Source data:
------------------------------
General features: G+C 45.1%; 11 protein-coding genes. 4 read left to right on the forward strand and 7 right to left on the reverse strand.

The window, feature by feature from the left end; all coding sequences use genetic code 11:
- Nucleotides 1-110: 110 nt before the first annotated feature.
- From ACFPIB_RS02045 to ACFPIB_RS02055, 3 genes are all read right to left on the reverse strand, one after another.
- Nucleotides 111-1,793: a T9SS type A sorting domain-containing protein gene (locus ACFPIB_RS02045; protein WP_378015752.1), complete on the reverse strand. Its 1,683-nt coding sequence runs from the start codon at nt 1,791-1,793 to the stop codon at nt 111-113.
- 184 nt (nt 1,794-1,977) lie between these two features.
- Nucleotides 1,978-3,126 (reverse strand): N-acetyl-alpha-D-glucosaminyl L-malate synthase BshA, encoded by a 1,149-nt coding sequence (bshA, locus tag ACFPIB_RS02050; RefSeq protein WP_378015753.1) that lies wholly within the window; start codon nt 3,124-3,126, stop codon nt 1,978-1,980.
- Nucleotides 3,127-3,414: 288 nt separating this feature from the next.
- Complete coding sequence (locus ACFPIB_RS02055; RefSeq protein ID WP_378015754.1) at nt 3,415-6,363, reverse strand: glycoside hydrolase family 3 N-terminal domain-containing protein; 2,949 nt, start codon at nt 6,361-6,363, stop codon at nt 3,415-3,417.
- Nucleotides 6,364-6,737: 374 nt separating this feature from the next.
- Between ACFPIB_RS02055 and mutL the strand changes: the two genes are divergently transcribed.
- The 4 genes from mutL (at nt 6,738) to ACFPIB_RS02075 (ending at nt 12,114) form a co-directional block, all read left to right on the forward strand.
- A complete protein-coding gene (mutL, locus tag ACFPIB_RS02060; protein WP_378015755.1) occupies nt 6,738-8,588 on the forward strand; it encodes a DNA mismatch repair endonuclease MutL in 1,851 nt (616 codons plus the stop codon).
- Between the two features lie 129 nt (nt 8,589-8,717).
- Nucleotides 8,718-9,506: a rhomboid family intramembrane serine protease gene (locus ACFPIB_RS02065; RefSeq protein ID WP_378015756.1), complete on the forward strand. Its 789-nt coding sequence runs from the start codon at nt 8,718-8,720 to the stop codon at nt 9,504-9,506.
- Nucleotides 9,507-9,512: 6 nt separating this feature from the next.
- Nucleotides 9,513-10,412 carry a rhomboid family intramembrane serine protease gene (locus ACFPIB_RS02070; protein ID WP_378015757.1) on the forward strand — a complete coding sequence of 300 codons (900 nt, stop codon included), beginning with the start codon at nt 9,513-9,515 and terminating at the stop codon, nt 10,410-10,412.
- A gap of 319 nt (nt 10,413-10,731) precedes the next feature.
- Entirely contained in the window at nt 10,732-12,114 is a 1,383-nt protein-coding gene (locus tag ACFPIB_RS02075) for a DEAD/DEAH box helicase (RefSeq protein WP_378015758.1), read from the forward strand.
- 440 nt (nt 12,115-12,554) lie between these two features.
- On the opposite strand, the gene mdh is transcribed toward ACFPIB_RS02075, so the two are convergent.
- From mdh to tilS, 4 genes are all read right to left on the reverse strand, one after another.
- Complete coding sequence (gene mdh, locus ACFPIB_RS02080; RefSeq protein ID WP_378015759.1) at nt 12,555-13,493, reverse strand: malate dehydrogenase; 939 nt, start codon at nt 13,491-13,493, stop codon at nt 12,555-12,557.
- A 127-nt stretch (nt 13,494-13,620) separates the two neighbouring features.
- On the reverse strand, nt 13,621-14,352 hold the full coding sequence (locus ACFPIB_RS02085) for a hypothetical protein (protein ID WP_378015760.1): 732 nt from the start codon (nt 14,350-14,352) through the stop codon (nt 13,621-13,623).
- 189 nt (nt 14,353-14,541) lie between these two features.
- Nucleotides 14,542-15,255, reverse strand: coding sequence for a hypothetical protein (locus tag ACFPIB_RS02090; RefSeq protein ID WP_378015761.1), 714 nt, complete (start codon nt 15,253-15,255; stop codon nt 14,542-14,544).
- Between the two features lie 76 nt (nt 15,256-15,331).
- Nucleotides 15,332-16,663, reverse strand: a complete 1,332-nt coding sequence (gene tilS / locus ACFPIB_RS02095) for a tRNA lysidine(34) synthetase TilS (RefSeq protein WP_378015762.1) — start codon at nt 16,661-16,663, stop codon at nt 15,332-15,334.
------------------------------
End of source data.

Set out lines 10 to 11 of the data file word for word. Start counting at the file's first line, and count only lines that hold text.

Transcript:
- Nucleotides 6,364-6,737: 374 nt separating this feature from the next.
- Between ACFPIB_RS02055 and mutL the strand changes: the two genes are divergently transcribed.